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How to Become an Endocrinologist

Written by

George D. Baker

Date

August 14, 2014

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Endocrinology is a medical discipline that deals with conditions of the endocrine system, which includes the thyroid, pituitary, adrenals, testes, ovaries, and pancreas. All of the organs in the endocrine system produce hormones. Endocrinologists are medical doctors that specialize in endocrinology. They diagnose and treat patients with many different conditions affecting the endocrine system.

What does an endocrinologist do?

Endocrinologists diagnose, treat, and manage a variety of conditions and disease of the endocrine systems such as hyperthyroidism, metabolic syndrome, hormone imbalances, diabetes, and cancers of the endocrine glands. They evaluate patients symptoms and develop effective treatment plans. They often perform many different diagnostic tests to assist in diagnosis and the evaluation of treatment. They also counsel patients on lifestyle changes that can improve conditions such as diet modification, exercise, and hygiene. Many endocrinologists are also involved in clinical research to gain a better understanding of the endocrine system and to assist in the development of better treatment options.

What kind of training does an endocrinologist need?

Endocrinologists must complete undergraduate education, medical school, and residencies and internships. They must pass the Medical College Admission Test (MCAT) to be admitted into medical school. Medical school combines intensive instruction and clinical rotations in all major medical disciplines. After medical school, prospective endocrinologists complete residencies in internal medicine with specialization in endocrinology. They learn how to diagnose and treat a variety of hormone conditions. Many endocrinologists complete fellowships to sub-specialize in specific areas such as pediatric, adult, and reproductive endocrinology. Endocrinologists must be licensed to practice. Licensing requirements include graduating from an accredited medical school, completing graduate medical training, and passing an examination. Endocrinologists must also become board certified by the American Board of Internal Medicine.

What are the prospects for a career as an endocrinologist?

Employment of all doctors and surgeons is expected to grow faster than average for all professions, increasing 14% through 2016. The aging population and increased incidence of obesity and diabetes will drive job growth of endocrinologists.

For anyone considering whether and how to become an endocrinologist, the job prospects are expected to be very good especially for endocrinologists with specialties and extensive experience. Many job openings will result from the need to replace endocrinologists that retire, transfer, or leave the field for other reasons.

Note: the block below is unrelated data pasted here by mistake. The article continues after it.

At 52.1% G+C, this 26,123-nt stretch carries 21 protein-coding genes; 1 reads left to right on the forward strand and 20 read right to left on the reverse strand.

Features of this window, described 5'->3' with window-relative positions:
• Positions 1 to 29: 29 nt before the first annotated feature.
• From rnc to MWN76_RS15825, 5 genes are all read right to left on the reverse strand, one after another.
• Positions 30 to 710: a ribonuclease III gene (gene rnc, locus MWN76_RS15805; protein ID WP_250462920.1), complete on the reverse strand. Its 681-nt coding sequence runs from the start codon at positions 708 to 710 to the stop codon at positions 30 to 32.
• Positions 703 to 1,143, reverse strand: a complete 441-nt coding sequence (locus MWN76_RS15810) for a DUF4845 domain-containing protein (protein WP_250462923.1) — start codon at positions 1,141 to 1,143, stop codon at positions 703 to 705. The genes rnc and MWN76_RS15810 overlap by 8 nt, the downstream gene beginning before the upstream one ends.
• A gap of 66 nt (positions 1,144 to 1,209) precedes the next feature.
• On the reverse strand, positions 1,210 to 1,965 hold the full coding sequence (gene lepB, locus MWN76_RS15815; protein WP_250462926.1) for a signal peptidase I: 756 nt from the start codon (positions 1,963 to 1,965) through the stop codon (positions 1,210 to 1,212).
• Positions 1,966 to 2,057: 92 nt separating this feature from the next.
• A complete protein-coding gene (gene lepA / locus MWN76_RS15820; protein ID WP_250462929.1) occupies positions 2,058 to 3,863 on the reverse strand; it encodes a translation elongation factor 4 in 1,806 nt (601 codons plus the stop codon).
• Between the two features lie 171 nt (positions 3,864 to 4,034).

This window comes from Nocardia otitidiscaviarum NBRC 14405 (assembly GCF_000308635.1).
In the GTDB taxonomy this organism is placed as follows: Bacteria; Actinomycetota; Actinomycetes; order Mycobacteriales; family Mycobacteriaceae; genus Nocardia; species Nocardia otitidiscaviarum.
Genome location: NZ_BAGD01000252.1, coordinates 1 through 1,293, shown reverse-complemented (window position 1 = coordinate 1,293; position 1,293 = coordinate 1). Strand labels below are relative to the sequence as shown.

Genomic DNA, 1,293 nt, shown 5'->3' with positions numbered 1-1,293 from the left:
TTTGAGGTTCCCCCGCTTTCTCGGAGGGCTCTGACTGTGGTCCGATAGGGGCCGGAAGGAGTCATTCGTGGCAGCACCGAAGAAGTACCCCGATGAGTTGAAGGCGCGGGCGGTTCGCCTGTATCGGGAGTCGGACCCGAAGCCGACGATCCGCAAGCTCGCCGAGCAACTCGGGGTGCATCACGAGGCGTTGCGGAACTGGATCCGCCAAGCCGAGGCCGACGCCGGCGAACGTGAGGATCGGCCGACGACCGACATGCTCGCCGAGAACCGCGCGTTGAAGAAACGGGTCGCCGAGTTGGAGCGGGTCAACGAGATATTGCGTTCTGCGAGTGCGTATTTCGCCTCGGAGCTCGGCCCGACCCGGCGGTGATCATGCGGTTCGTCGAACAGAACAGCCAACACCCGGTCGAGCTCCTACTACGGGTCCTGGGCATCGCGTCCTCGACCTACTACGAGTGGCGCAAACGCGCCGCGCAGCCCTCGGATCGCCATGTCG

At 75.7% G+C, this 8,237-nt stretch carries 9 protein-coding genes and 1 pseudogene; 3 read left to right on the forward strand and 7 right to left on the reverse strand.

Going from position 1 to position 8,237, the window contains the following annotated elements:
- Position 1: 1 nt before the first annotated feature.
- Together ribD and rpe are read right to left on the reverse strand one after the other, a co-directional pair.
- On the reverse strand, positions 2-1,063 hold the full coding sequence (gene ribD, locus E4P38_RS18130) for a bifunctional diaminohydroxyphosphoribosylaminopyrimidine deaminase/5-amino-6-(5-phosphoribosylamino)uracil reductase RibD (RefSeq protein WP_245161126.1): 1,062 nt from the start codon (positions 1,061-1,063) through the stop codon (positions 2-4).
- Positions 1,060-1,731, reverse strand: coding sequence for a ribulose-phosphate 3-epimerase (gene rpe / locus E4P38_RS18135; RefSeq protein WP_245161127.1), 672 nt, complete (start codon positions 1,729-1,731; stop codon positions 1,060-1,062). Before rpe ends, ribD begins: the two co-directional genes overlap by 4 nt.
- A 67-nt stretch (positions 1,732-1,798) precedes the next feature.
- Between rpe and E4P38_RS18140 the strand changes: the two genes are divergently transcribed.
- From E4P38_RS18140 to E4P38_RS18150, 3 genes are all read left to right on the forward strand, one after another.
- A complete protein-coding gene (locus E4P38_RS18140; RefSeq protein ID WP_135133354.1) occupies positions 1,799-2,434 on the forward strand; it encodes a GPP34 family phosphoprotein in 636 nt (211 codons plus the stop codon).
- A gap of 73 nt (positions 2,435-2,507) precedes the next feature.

How much do endocrinologists make?

As of this year, the middle 50% of endocrinologists earn annual salaries between $165,452 and $213,327. The top 10% earn annual salaries of more than $237,599.

A career as an endocrinologist is an excellent choice for individuals interested in providing care to patients with conditions of the endocrine system. Endocrinologists must have a strong desire to serve patients and have good bedside manner. Self-motivation, emotional stability, compassion, and determination are essential characteristics. Endocrinologists must have excellent communication skills and be able to interact with a variety of patients and other medical personnel. They must be able to work long hours under stress and pressure and make quick decisions in emergency situations.

Becoming an Endocrinologist Requires Training, Start Today

Are you serious about becoming an Endocrinologist? Then you need to get the required skills and training to do it! To start your new career, first you must decide what school you want to enroll in, so you need to gather info about potential schools. Use the  College Mouse Degree Search tool  to find the right course and college for you, and get started towards your new dream job today! If you want more personalized assistance, call (888) 389-7996 TOLL FREE to speak with a college advisor, who will help you find the best college for you. After you sign up for your course, make sure you fill out and submit the FAFSA so you can take advantage of any financial aid currently available to you!

Written by:  George D. Baker

George D. Baker is a long-time contributor to College Mouse. Now retired, Mr. Baker volunteers at adult education programs in his local community.

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    • Hi Marlene,

      Good question. The cost varies depending on where you choose to study and how you plan to finance your studies. Try and narrow down the potential colleges you want to attend. Our degree search tool is a great place to start (https://collegemouse.com/get-your-degree/). Most schools will be happy to provide you with information on expected tuition and other costs. In general, medical degrees cost more. For example, one report by the Association of American Medical Colleges states that the median tuition in 2012-2013 was $28,719 for resident students at public institutions, $49,000 for nonresident students at public institutions, and $47,673 for students at private institutions. Depending on how you finance your degree, it’s not unusual to have debts in excess of $150,000 at graduation. In 2012, the median debt at graduation for medical graduates was $160,000 at public institutions and $190,000 at private institutions. Keep in mind there are also many other costs besides the fees (see link – https://collegemouse.com/school/how-to-pay-for-college/hidden-college-costs.html).

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      College Mouse Team